In college I had a professor who encouraged me to free write a few hundred words whenever I finished reading something. Over time it's proven to be wise advice.
It's been a pretty diverse month over here at the Robison Reading Nook. We've got a superhero story, some introspective women's fiction, historical Biblical fiction, and a rom-com. Something for everyone!
ILLUSIVE (Emily Lloyd-Jones) is a young adult sci-fi/comic-bookish story that gives an alternate take on the current vaccination controversy (kidding, kidding, but kind of not kidding).
"Once upon a time, there was a pandemic. It was a new strain of meningococcal disease. Named Meningococcas Krinotas - or simply the MK plague - it embodied the worst traits of both viral and bacterial meningitis. Because it was a virus, anticiotics had no effect, and the current viral vaccines were ineffective. The result was a disease that, when diagnosed, was always followed by a funeral."
So a doctor developed a vaccine, and that vaccine gave a small percentage of the population special "immunities" - like telepathy, perfect recall, increased intuition, levitation, and the ability to create illusions. And once the doctor saw what his vaccine could do, he destroyed it so prevent more "immunities" from manifesting. Those who have immunities (or, what I could call "super powers") are hunted down and recruited by the government and criminals in equal measure. ILLUSIVE bounces back and forth between an criminal and a fed.
This was a really fun book with a delightful and diverse cast of characters, plenty of action and solid platonic (refreshing) relationships. It also had one of the great character names I've ever come across: Kit Copperfield, a kindhearted criminal who kind of reminded me of Fagin from Oliver Twist, if Fagan had boatloads of money and fine taste in art.
(Note: The second book in the series, DECEPTIVE releases in July 2015)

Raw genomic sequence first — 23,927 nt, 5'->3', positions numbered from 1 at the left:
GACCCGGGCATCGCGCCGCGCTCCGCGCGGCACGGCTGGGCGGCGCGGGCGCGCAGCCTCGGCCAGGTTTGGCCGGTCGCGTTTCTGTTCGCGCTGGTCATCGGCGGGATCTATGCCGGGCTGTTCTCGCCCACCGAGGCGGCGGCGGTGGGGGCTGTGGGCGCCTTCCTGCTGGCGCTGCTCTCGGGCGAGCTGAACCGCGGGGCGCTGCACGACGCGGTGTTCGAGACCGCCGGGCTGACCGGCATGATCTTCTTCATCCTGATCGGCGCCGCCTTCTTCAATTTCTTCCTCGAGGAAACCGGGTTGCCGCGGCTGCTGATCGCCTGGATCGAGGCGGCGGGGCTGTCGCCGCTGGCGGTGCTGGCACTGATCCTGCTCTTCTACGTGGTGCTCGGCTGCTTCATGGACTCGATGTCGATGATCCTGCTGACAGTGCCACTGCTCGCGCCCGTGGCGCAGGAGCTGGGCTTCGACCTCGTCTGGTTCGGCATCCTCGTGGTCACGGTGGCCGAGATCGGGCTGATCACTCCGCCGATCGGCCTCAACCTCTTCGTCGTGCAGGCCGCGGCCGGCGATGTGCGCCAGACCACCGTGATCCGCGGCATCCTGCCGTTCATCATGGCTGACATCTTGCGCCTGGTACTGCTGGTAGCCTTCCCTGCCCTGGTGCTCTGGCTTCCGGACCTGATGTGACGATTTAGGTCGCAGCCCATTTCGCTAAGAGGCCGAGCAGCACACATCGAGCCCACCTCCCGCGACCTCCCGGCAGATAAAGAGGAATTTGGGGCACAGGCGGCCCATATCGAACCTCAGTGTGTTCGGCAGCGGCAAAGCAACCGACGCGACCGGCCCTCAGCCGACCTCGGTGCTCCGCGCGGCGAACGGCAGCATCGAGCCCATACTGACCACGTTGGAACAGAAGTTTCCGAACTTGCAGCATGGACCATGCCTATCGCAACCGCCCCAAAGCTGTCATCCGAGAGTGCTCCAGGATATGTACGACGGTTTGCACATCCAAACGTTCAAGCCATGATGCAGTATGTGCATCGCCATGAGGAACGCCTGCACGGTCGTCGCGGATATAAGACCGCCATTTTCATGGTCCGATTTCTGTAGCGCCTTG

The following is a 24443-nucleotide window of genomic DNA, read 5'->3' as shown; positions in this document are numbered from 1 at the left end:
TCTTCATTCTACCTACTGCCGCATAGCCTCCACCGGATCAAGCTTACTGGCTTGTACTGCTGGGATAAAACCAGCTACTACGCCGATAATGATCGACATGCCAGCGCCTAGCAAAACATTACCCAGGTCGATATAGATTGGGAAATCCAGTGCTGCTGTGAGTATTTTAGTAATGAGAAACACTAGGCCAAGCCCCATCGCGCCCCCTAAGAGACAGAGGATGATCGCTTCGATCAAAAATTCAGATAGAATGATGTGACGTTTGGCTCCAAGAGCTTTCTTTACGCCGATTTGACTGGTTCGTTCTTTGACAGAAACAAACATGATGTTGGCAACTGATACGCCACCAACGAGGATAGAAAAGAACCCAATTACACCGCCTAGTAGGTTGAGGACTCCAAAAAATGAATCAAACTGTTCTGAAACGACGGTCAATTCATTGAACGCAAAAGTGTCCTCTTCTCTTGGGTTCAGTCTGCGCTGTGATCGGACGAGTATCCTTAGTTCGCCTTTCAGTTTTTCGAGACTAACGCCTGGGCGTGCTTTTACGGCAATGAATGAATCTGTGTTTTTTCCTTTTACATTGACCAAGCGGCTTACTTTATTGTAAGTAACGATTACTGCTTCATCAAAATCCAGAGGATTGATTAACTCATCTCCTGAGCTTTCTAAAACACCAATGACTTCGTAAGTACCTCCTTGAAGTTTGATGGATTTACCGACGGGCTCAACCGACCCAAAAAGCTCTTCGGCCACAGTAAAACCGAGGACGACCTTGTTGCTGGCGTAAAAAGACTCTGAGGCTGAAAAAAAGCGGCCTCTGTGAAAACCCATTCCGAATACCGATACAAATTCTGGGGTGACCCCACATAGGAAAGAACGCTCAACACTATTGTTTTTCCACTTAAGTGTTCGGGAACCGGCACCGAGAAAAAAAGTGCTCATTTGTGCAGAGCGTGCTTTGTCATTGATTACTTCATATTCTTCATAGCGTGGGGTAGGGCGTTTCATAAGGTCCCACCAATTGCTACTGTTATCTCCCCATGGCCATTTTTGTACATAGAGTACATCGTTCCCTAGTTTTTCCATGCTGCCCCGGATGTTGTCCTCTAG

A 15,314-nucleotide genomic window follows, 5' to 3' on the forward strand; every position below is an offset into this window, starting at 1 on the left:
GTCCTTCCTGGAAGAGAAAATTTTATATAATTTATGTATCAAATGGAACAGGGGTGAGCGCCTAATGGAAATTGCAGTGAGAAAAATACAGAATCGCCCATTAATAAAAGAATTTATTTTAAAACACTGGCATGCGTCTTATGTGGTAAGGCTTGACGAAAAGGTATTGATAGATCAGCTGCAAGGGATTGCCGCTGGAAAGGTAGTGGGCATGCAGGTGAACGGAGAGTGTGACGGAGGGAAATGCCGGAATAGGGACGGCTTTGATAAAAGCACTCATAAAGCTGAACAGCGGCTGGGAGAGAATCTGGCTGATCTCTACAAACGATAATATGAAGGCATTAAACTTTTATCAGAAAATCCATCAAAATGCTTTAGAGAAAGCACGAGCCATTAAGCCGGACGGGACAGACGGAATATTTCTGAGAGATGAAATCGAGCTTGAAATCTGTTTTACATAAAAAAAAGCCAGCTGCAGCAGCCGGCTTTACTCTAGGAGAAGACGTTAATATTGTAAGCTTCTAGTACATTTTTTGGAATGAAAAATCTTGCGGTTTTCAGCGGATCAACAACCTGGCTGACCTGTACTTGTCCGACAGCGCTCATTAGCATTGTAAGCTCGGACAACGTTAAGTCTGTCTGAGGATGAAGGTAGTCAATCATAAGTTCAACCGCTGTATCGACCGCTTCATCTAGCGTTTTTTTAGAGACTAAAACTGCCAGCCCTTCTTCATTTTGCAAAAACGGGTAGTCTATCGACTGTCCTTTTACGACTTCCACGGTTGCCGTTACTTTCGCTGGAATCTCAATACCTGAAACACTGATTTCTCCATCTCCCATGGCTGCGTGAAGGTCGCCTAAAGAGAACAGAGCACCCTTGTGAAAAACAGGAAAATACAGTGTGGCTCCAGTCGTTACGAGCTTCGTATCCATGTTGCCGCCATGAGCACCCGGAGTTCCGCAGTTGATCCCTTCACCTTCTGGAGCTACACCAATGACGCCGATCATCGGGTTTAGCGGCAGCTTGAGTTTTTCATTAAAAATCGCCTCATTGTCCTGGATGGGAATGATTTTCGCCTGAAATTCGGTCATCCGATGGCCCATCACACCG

FAR FROM HERE (Nikki Baart) was introduced to me as "Women's Fiction/Book Club Fiction" - a genre I'm not overly familiar with, but when I met Nikki it was obvious that she was a lady who has interesting things to say. She's a preacher's wife. She and her husband are founding members of a non-profit that works with orphans in Liberia. She writes fiction from a Christian perspective, but her multiple books don't appear in the faith-based section of the bookstore.
FAR FROM HERE is the story of a woman whose husband goes missing in the Alaskan wilderness, and what follows is a thought provoking series of events that raise questions without "right" answers (which is probably what makes it "book club fiction" - good discussion questions). How can others support someone in this sort of traumatic situation? (For example, the main character is annoyed by people bringing her endless casserole dish dinners that she has no appetite to eat, but is deeply touched by a neighbor who offers to mow her lawn). What is she willing to sacrifice to search for her husband (she is terrified of flying, but the only way to search is by air in tiny, tiny planes - identical to the one her husband was flying when he went missing). And, how does she balance holding out hope while still moving forward and functioning in her everyday life. Nikki's video is a great introduction to this book, to see if it might be for you.